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Introducing OSCI: What You Need to Know about the Open Source Contributor Index

 An Interview with Patrick Stephens, Delivery Director, EPAM  


This year at our annual Software Engineering Conference (SEC), EPAM launched something completely new to the world – the Open Source Contributor Index (OSCI) – to help track which commercial organizations contribute the most to open source. To get the full scoop on this exciting project, we interviewed Patrick Stephens, Delivery Director, EPAM, who was heavily involved in launching OSCI. Here’s what Patrick had to say about OSCI, its origins, its methodology and how to get involved. 

What is OSCI?

Without going into too much detail, OSCI is a ranking of contributions to GitHub by commercial organizations. It is an open source project that measures and tracks open source activity on GitHub.

What was the inspiration for OSCI?

A few important things happened leading up to OSCI that inspired us to take on the project for ourselves. First, in 2016, Github published its own analysis of organizations with the most open source contributors, then went on to publish similar studies in 2017 and 2018.

Next, on the freeCodeCamp platform, Felipe Hoffa published a detailed analysis of 2017 data with logic that identified organizations by email domain, counted commits only to projects with more than 20 stars during the period, and counted users with more than three pushes during the period. A few months later, Fil Maj’s analysis of 2017 data was published to InfoWorld. He ranked organizations by the number of users with 10 or more commits, who were identified by the company field in their profile. EPAM was ranked among the top 20, which was a pretty amazing achievement for a services company.

Following these events and seeing EPAM ranked so highly made us curious to know our own position – and others – two years later. While OSCI wasn’t a completely original idea, we were the first (that we know of) to create a formal, regularly updated version of the rankings.

What kind of ranking methodology does EPAM use for OSCI?

The truth is, as evidenced by previous attempts, there’s no single right way to do it. After much analysis, we concluded it was best to use the email address of the commit author to identify the organization to which they belong. From there, OSCI tracks two measures. The first is the number of people who authored 10 or more commits in the current year. We call these the Active Contributors. The second is the number of people who made at least one commit in the year. We call this the Total Community.

How does EPAM ensure the accuracy of OSCI rankings?

We analyze all the push event data from GH Archive, an open project which records the public GitHub timeline, archives it and makes it easily accessible for further analysis.

The OSCI rankings are then based on the number of people making commits, rather than the number of commits itself. This is because the GitHub push event data includes large numbers of pushes made by automated processes using an email domain from an organization, so counting the number of commits is unreliable as a measure of user activity. 

When it comes to accurately identifying commit authors from commercial organizations, it’s tough since many people use their own private email addresses. Still, our analysis showed that using the email domain is still the most reliable unique identifier for OSCI.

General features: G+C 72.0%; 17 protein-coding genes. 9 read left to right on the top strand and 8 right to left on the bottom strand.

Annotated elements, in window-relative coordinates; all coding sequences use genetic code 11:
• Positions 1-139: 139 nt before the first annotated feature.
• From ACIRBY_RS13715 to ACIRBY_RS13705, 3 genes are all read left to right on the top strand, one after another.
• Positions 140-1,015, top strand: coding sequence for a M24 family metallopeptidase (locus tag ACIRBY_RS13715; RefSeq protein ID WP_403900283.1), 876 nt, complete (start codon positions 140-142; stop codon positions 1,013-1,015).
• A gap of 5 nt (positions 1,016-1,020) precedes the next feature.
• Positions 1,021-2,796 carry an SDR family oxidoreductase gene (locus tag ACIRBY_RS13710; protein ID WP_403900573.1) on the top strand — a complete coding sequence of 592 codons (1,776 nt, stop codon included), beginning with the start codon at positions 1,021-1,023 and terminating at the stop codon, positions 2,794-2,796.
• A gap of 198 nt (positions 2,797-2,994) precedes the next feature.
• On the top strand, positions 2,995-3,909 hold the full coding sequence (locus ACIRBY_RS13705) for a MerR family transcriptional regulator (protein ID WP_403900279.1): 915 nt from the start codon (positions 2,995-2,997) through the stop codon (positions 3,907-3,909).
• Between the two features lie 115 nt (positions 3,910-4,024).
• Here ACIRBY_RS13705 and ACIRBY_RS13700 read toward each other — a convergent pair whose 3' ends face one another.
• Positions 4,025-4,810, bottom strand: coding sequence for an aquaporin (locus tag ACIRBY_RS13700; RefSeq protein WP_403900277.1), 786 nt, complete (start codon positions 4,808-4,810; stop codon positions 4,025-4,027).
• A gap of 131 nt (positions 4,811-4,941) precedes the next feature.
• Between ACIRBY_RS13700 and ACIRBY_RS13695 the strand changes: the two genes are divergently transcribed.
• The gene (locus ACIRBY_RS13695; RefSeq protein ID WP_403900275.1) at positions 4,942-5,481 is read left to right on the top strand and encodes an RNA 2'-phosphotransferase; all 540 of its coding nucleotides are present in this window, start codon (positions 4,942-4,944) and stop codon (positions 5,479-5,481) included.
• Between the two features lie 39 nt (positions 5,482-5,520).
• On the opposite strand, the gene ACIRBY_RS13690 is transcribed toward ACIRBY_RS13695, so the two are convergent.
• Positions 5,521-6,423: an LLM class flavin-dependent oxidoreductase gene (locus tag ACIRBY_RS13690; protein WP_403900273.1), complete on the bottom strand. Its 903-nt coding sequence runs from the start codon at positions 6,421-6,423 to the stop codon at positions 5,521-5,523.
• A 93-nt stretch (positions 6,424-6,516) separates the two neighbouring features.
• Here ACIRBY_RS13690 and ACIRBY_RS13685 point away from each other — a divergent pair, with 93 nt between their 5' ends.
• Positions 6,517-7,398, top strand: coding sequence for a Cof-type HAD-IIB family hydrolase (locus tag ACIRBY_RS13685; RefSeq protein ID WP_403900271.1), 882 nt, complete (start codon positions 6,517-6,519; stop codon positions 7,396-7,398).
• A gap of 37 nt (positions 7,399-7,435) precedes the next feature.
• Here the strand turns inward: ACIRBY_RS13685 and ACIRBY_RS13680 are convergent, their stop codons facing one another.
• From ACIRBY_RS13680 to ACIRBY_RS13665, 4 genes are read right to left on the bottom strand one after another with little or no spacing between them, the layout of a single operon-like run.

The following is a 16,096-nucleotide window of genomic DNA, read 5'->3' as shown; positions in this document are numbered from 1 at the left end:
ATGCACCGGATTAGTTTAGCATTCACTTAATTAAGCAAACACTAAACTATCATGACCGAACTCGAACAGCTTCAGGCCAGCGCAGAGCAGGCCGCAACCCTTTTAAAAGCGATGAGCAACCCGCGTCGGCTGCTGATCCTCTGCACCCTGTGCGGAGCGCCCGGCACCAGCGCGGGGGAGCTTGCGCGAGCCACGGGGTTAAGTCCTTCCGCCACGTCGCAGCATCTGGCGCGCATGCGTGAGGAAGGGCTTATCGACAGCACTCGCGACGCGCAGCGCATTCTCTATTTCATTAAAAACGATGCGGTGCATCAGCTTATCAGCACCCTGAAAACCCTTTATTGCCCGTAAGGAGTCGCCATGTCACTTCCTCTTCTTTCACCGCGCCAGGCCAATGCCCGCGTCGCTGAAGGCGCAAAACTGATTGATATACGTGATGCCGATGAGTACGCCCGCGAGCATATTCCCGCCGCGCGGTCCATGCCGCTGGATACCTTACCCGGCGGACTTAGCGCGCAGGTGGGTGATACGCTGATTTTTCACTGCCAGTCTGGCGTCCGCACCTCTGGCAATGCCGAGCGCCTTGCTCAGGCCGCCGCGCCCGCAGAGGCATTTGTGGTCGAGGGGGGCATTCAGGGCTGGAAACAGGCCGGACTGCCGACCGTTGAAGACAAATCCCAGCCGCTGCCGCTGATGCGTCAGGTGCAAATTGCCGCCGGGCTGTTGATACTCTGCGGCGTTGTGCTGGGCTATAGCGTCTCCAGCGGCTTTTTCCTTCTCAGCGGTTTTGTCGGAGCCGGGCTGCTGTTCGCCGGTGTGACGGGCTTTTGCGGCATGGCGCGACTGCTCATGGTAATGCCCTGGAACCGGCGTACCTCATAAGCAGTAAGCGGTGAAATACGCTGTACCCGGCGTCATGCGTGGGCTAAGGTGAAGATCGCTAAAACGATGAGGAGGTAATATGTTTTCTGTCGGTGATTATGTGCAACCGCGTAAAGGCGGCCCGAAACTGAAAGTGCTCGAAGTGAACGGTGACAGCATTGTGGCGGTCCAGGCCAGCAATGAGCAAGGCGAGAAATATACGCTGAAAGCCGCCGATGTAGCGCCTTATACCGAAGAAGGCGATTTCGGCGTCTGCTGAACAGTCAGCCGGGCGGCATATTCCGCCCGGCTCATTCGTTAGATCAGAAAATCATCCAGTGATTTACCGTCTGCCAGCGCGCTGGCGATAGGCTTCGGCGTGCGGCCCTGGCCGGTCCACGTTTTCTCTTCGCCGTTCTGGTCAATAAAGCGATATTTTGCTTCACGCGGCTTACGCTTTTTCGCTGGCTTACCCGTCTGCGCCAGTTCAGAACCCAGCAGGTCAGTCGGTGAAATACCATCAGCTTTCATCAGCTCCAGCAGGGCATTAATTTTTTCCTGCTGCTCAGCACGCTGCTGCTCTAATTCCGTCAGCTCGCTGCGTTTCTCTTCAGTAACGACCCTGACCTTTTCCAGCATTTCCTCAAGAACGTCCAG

Finally, in the spirit of complete transparency, OSCI’s algorithm is published as an open source project on GitHub. As such, it is open to anyone and everyone online who would like to contribute and help make OSCI the most accurate measure available in the market today.

What do you say to people who question the methodology of the OSCI rankings?

This is our first version of OSCI, and we are aware that there are many directions we could take to extend and improve it. Internally at EPAM, we built the first version of OSCI on the Azure cloud using MS SQL, however the public version does not require Azure, and our backlog contains tasks to also support an open source database.

We are very open to suggestions to improve and welcome anyone who wants to get involved and help us make it better. This is also another reason why we’ve made OSCI an open project on GitHub, so that anyone can contribute via a crowdsourced initiative to make it better.

What plans do you and your team have for the future of OSCI?

First and foremost, we’ll be updating the OSCI rankings monthly on the SolutionsHub website, which is our catch-all catalog of EPAM’s enterprise software products, accelerators and, of course, open source solutions.

Beyond that, the timing for future improvements isn’t really set in stone given that OSCI just launched, but there are a few things I can mention that we’re excited about. Our three main goals are as follows:

  1. Extend the rankings beyond the current top 30 to at least the top 50 and then perhaps 100
  2. Generate the OSCI rankings back to 2016 so that we can publish the trends over a four-year period
  3. Support an open source database as well as MS SQL

We also have a large backlog of other tasks and suggestions from the great feedback we have received so far.

How can people get involved in OSCI?

OSCI is a new project, and we would be delighted if anyone would like to collaborate with us on GitHub. We also welcome feedback which will help us extend and improve OSCI. Contact us at

Patrick Stephens joined EPAM Systems in 2001. In his many years at EPAM, Patrick has worked from various locations, including the UK, US, Spain, Malaysia and Ireland, to deliver projects for some of our biggest clients. His interest in free and open source software (FOSS) and the development of OSCI grew out of seeing how much open source activity is done at EPAM and recognizing the potential to support it. 

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